by Sherwin and Ellrena Williams

We had had many rainy days during late May of 1947. Streams were full and we were sick of wet weather but we just passed it off as a wet Spring, until the morning of June 2nd, when news spread that the flash boards had given way on the Chittenden Dam. The rushing overflow had washed away several houses in Chittenden. This overflow went into the East Pittsford Dam.

This unusual amount of water coming so suddenly put a terrific strain on the East Pittsford Dam. Men from C.V.P.S. and others sandbagged the dam all day in an effort to save it.

At our farm the day was warm but there was high water in the pasture all day long. Water had been this high in the 1927 flood and nothing really bad had happened. We assumed this would be no worse. After the night milking was done the water had risen to the point we had to drive the cows across the road to night pasture instead of under the bridge, the usual procedure. The 4-H meeting to be held here that night was canceled.

“Grandma”, Pauline Williams, wanted to leave from afternoon on but Uncle Milo Lester like ourselves did not think it necessary. Grandma’s premonition was at work. She rolled up rugs and placed them with lots of other things up high.

After supper we were trying to make up our minds what to do when the telephone rang. It was Mrs. Roy Hatch who then lived across from the East Pittsford Dam. She said “The Dam has gone out; you had better get out fast.” From that point everything was like a nightmare that left our stomachs full of butterflies and made our legs feel like jelly.

We both flew into action. Ellrena got Grandma, Larry and Gareth, who were little fellows, into the old Chevy, which always didn’t start at once. Ellrena always felt the silent prayer she said started the car at once that night. As the car backed out of the garage water had started to come into the yard. Ellrena headed up the road towards Thomas’s. At Thomas’s tenant house she stopped and waited for the truck which I was to bring.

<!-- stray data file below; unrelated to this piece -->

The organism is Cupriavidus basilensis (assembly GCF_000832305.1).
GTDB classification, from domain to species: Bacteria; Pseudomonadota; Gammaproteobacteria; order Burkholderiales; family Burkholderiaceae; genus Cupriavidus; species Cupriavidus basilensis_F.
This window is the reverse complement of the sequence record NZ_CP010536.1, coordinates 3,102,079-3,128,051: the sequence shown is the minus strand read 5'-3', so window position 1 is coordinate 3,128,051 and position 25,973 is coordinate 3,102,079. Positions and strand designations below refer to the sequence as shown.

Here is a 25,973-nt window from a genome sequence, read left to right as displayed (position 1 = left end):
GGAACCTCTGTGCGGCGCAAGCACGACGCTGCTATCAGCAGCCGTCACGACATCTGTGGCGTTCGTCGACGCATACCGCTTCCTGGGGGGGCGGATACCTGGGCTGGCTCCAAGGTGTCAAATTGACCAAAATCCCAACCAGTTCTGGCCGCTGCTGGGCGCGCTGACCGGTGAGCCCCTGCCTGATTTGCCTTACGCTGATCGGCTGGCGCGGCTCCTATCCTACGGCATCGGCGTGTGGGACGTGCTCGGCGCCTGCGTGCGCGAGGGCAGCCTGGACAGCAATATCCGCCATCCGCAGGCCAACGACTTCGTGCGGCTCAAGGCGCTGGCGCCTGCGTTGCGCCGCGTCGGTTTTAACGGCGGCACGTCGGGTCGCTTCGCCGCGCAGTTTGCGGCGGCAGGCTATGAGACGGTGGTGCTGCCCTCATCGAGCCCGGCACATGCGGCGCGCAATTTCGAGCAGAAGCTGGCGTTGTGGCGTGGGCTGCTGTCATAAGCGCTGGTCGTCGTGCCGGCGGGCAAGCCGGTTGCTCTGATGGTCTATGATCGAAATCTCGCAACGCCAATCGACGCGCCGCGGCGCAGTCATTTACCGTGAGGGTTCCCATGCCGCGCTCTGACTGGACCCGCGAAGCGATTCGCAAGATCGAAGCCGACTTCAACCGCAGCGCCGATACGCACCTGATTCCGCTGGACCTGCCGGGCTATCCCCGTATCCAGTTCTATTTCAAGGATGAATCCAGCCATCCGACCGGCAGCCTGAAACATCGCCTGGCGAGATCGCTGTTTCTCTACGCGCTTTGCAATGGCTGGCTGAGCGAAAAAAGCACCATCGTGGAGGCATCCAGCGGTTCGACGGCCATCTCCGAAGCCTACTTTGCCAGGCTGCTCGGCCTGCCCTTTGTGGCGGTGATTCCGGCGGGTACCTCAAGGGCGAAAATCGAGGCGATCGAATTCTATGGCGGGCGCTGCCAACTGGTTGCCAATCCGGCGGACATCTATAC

The truck was on the lawn as the car went up the road. I had helped Uncle Milo into the truck and then missed Clarence, the hired man, Clarence had been in the back of the truck but had decided to go back and get his rubber boots. At this point water covered the lawn. Clarence became frightened and seemed to blank out. He had to be carried and put into the back of the truck. The water was rising all the time. I jumped into the truck and tried to get the truck moving but the water was so high and the lawn so slippery the wheels just spun. One last sightseer on the road, which was raised above the lawn, saw our plight and came to help. I never did know his name. He helped Uncle Milo out of the truck and into his car. He told his wife, who was in the car, to get going and we helped Clarence,

In the meantime Clarence had crawled up onto the porch. We went back and each took one of Clarence’s arms and started up the road. This man must have had a lot of courage and a keen sense of humor. Clarence was trying to do something with tobacco and matches and the man said, “Keep your powder dry Old Timer.” As we went out to the road the water was nearly up to our hips and coming fast. I remember the water pulling at our legs and how hard it was to keep going. The Thomas’s realized we were having trouble. Merritt Thomas backed down through the water and picked us up and headed for high land.

We spent the night at Uncle Henry Lester’s on Grove Street. That night we walked out in back of Uncle Henry’s where we could look across at our farm. It was getting dark and also foggy. All we could see was water like a huge lake. We stayed with Uncle Henry nearly two weeks before we could get things livable enough to go home.

There was a heavy fog the next morning but we were anxious to see what was left of